In last month’s post, we highlighted real estate and slow growth warning signs of what seems to be an inevitable economic crash in China. The scariest part about these flashing signs is that there are plenty more indicators we hadn’t touched on. Let’s look deeper into some of the unemployment and debt issues China faces as it moves towards a tipping point of what could be an economic crisis.
- Fewer workers moving to cities: The workforce contracted in 2012 and 2013 by 3.45 million and 2.27 million workers, respectively. The Japanese bank, Nomura, states that the number of migrant workers has halved from 12.5 million to 6.3 million over the past four years.
- Debt, debt and more debt: Total bank debt has grown from $14 trillion in 2008 to $25 trillion today. This represents the equivalent of adding the entire US banking system in the past 6 years. A recent S&P report in June announced that China now has the largest corporate debt market in the world (although there are some questions regarding the validity of data). Furthermore, the Bank for International Settlements, has indicated in its recent annual report that China’s financial system is “flashing red” as private sector debt to GDP is 23% higher than its long run norm.
- Nonperforming loans: At the end of 2013, the 10 largest lender’s reported a 21% increase in overdue loans (a loan is overdue before it may become nonperforming) from the prior year – the highest level since 2009. Additionally, overdue loans were 31% greater than nonperforming loans – the biggest gap in 5 years. As of the end of the first quarter, nonperforming loans in China’s banks have increased for 10 straight quarters. The first quarter saw the largest increase in nonperforming loans since 2005. The concern is that reporting data is manipulated (i.e. reporting loans as overdue as opposed to nonperforming) as bank employee’s performance and pay is tied to these metrics.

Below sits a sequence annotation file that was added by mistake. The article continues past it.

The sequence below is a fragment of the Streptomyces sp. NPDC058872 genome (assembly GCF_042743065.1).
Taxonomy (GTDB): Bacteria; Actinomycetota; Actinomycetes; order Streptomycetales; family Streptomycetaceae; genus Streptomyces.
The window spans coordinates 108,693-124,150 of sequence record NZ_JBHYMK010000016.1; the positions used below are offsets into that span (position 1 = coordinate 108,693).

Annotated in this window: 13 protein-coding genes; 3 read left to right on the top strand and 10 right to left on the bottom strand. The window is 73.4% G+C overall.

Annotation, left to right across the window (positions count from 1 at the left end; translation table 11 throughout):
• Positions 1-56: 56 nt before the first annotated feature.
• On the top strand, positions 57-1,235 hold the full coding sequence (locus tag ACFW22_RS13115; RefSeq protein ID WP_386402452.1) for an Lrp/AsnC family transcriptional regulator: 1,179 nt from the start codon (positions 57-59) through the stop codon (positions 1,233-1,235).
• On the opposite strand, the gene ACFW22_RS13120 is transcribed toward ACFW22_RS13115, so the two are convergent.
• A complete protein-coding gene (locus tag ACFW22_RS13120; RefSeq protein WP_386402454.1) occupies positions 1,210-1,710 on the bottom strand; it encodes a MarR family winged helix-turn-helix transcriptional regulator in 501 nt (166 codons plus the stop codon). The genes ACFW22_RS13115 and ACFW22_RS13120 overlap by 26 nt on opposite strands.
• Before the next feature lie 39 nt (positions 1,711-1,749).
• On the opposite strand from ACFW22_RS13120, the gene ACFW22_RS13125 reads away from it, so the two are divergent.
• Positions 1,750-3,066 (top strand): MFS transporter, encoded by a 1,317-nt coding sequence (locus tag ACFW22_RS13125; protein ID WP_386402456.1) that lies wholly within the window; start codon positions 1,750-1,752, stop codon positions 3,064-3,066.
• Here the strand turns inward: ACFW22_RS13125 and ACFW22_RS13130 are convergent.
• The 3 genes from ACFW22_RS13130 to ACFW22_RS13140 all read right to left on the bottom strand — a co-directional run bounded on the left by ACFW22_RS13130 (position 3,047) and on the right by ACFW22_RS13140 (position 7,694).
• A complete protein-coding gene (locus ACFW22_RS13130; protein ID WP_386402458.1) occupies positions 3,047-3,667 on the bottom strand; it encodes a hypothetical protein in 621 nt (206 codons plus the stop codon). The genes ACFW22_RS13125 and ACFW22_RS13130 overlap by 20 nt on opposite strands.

- China is more connected to global banking than ever before: The exposure of Hong Kong to the property boom has been parabolic. Fitch ratings calculated Hong Kong’s exposure to China has reached $798 billion. This had grown from practically zero in 2009 to now representing more than 150% of Hong Kong’s GDP. Additionally, banks in the region, primarily in Australia, Japan, Macau, Taiwan and Singapore, have more than $400 billion of exposure to mainland China.
- Distressed investors circling the waters: Distressed funds are set to raise $2 billion, three times the amount of 2013, to invest in troubled and distressed assets in China and Asia. China experienced it first bond default (Shanghai Chaori Solar Energy Science and Technology Co.) in March followed closely by its second in the same month (Zhejiang Xingrun Real Estate Co.). The last distressed investing cycle occurred during the Asian financial crisis in the late nineties and bypassed China.
When China’s President Xi Jinping came to power he promised to promote growth while also cutting credit that is fueling a dangerous property bubble. After trying to cut credit in 2013, he has now reversed course in an attempt to increase growth.
He has his work cut out for him – it is a difficult balancing act and there is no certainty that China can navigate the current course – there is no precedent in China. He is facing massive headwinds: more debt, less growth, a property bubble, an aging workforce, higher labor costs and a fragile, opaque banking system that is more connected to the global economy than ever before.
Much of what is happening echoes the last global financial crisis. Whether it’s lax lending standards and rotten banks (US) or a state too reliant on property taxes to keep itself funded (Ireland), we have seen this picture before and it does not end well. The real question for Mr. Jinping is whether he has learned from what he has seen and heard in the West. Sometimes we have to live through it to really understand. – PJ Grzywacz